As people age, they lose a significant percentage of their lean muscles which means they’ll have a slower metabolism. In order to keep their body functioning properly, they have to make efforts to eat healthier. Children, on the other hand, have double the amount of an old person’s metabolic person. This is due to the rapid synthesis of cellular materials and the growth of their body. Studies suggest that children’s metabolism peaks at ten years of age. 

Body Fat 

The amount of body fat a person has can also influence their metabolism. Fat cells burn fewer kilojoules than other tissues or organs. 


Starving or fasting can slow down metabolism to conserve energy. Whenever you restrict your body with calories, your body goes on conservation mode to store whatever it can. To have a stable metabolism, aim for a consistent and balanced diet. 


Others have a higher metabolic rate because of their genes. Some people also have severely low metabolism because of certain genetic disorders. For example, people with fructose intolerance have the inability to break down fructose from fruits, sugar, and vegetables. People with phenylketonuria can’t convert the amino acid phenylalanine into tyrosine which in abundance can cause brain damage. 

Hormonal Factors 

Hormonal imbalance such as hypo hyperthyroidism can also affect one’s metabolism. Physiological conditions that change hormones such as pregnancy and lactation can also affect metabolism.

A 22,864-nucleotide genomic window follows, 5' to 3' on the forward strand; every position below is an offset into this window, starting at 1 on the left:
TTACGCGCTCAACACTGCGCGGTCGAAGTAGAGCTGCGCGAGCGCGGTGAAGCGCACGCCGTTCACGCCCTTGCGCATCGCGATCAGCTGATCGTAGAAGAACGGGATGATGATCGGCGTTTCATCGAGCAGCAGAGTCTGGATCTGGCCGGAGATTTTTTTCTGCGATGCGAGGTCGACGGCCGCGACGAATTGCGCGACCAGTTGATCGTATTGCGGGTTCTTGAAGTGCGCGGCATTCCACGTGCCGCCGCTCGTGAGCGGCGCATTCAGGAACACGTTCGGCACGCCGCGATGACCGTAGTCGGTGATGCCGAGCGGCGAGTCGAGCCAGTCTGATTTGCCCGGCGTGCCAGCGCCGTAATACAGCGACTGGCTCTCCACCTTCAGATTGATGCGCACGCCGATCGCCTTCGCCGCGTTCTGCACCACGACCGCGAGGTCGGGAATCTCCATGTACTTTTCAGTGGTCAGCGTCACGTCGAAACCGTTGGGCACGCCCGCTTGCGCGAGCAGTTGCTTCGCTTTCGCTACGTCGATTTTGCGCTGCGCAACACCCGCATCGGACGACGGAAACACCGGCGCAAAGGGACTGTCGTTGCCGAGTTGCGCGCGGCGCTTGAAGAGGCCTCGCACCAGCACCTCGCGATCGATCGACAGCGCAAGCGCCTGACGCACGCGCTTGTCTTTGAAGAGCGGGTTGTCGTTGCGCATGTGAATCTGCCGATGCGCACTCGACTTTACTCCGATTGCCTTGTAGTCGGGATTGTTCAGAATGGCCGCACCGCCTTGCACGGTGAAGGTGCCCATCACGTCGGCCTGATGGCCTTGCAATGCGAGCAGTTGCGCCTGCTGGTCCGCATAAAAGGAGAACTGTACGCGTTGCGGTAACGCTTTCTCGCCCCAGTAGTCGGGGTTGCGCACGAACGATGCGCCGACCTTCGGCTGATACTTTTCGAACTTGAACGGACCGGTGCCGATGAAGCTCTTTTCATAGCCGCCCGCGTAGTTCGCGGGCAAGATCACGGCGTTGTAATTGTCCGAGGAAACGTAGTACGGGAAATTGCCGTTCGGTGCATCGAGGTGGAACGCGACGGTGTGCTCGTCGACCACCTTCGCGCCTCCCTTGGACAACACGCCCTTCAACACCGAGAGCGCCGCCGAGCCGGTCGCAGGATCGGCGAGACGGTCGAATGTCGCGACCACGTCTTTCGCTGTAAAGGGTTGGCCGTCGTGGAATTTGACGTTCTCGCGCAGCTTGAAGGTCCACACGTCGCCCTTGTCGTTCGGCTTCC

Drugs, Beverages, and Stress Levels 

Certain drugs such as nicotine and caffeine found in beverages can also increase your metabolic rate. Your state of mind is also a factor that can affect your energy expenditure and your metabolic rate. 

Environmental Temperature

Very low or very high temperatures can increase metabolism since your body exerts more energy to maintain normal body temperature. This is also the reason why people who live in tropical climates have generally 5 to 20 percent higher metabolic rate than those people who live in more temperate areas. 

Physical Activity 

The more active you are and the more muscles you have, the more calories you’ll burn. When you exercise regularly, you also teach your body to burn kilojoules at a faster rate. This is why exercising consistently helps keep you from gaining weight. 

How Does The Body Burn Energy? 

The human body burns energy in three main ways: basal metabolism, thermogenesis activity, and thermic effect of food. 

Basal Metabolism – The body burns around 60 – 75% of calories in the basal metabolism state. This means that during rest is when your body burns the most fat. Most people aren’t aware of this. 

Thermogenesis – The body burns around 15 – 30% of calories through thermogenesis activity or movement and exercise. A moderately active person who exercises for around 30 minutes a day can burn 20 percent of his stored fuel. During heavy physical activity, a person’s muscles can burn up to 3,000 KJ per hour. Here are examples of activities and the approximate amount of energy used per hour of doing them. 

  • Rowing – 67
  • Running – 29.3
  • Walking Rapidly – 14.2
  • Driving a car – 3.8 
  • Standing – 2.1
  • Sitting – 1.7

Thermic Effect of Food – The body burns around 10% of calories during digestion.  Each type of food can also raise BMR differently. For example, fats can raise your BMR from 0-5 percent. Carbohydrates can raise your BMR to 5-10 percent, and protein to around 20-30 percent. Spicy food also has an extra thermic effect.